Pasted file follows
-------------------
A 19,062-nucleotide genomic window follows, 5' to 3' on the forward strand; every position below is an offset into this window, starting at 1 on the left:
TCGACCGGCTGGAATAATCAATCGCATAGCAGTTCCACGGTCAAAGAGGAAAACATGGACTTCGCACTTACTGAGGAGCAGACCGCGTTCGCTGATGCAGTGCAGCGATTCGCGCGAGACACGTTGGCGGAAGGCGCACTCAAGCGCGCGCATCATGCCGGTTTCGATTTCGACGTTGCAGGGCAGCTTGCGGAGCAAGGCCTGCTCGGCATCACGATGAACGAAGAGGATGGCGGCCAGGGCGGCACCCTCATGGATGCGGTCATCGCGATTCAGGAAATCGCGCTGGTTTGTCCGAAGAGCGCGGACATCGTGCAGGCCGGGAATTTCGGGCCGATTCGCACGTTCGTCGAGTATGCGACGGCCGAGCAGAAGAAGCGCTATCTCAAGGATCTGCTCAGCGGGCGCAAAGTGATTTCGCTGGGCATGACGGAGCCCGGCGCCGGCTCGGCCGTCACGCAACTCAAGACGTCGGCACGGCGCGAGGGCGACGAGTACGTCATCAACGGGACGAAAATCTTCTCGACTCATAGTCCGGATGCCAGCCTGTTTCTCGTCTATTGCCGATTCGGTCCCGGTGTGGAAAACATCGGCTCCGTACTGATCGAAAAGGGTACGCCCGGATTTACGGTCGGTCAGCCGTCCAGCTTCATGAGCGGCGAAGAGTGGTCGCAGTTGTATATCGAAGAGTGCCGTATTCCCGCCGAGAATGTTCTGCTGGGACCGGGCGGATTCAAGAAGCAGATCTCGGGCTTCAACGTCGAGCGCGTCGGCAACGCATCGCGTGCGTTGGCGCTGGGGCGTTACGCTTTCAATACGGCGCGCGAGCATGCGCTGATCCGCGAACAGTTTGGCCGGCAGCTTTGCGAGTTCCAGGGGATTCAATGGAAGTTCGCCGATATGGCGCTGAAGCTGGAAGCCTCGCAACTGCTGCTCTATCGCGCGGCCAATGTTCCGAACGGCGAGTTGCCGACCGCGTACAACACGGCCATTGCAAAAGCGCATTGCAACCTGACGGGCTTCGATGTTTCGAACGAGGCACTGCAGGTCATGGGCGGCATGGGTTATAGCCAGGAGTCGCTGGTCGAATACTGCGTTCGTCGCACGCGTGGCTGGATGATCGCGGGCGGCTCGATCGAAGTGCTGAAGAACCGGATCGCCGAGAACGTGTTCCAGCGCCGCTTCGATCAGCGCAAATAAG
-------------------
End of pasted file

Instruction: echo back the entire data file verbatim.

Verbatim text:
A 19,062-nucleotide genomic window follows, 5' to 3' on the forward strand; every position below is an offset into this window, starting at 1 on the left:
TCGACCGGCTGGAATAATCAATCGCATAGCAGTTCCACGGTCAAAGAGGAAAACATGGACTTCGCACTTACTGAGGAGCAGACCGCGTTCGCTGATGCAGTGCAGCGATTCGCGCGAGACACGTTGGCGGAAGGCGCACTCAAGCGCGCGCATCATGCCGGTTTCGATTTCGACGTTGCAGGGCAGCTTGCGGAGCAAGGCCTGCTCGGCATCACGATGAACGAAGAGGATGGCGGCCAGGGCGGCACCCTCATGGATGCGGTCATCGCGATTCAGGAAATCGCGCTGGTTTGTCCGAAGAGCGCGGACATCGTGCAGGCCGGGAATTTCGGGCCGATTCGCACGTTCGTCGAGTATGCGACGGCCGAGCAGAAGAAGCGCTATCTCAAGGATCTGCTCAGCGGGCGCAAAGTGATTTCGCTGGGCATGACGGAGCCCGGCGCCGGCTCGGCCGTCACGCAACTCAAGACGTCGGCACGGCGCGAGGGCGACGAGTACGTCATCAACGGGACGAAAATCTTCTCGACTCATAGTCCGGATGCCAGCCTGTTTCTCGTCTATTGCCGATTCGGTCCCGGTGTGGAAAACATCGGCTCCGTACTGATCGAAAAGGGTACGCCCGGATTTACGGTCGGTCAGCCGTCCAGCTTCATGAGCGGCGAAGAGTGGTCGCAGTTGTATATCGAAGAGTGCCGTATTCCCGCCGAGAATGTTCTGCTGGGACCGGGCGGATTCAAGAAGCAGATCTCGGGCTTCAACGTCGAGCGCGTCGGCAACGCATCGCGTGCGTTGGCGCTGGGGCGTTACGCTTTCAATACGGCGCGCGAGCATGCGCTGATCCGCGAACAGTTTGGCCGGCAGCTTTGCGAGTTCCAGGGGATTCAATGGAAGTTCGCCGATATGGCGCTGAAGCTGGAAGCCTCGCAACTGCTGCTCTATCGCGCGGCCAATGTTCCGAACGGCGAGTTGCCGACCGCGTACAACACGGCCATTGCAAAAGCGCATTGCAACCTGACGGGCTTCGATGTTTCGAACGAGGCACTGCAGGTCATGGGCGGCATGGGTTATAGCCAGGAGTCGCTGGTCGAATACTGCGTTCGTCGCACGCGTGGCTGGATGATCGCGGGCGGCTCGATCGAAGTGCTGAAGAACCGGATCGCCGAGAACGTGTTCCAGCGCCGCTTCGATCAGCGCAAATAAG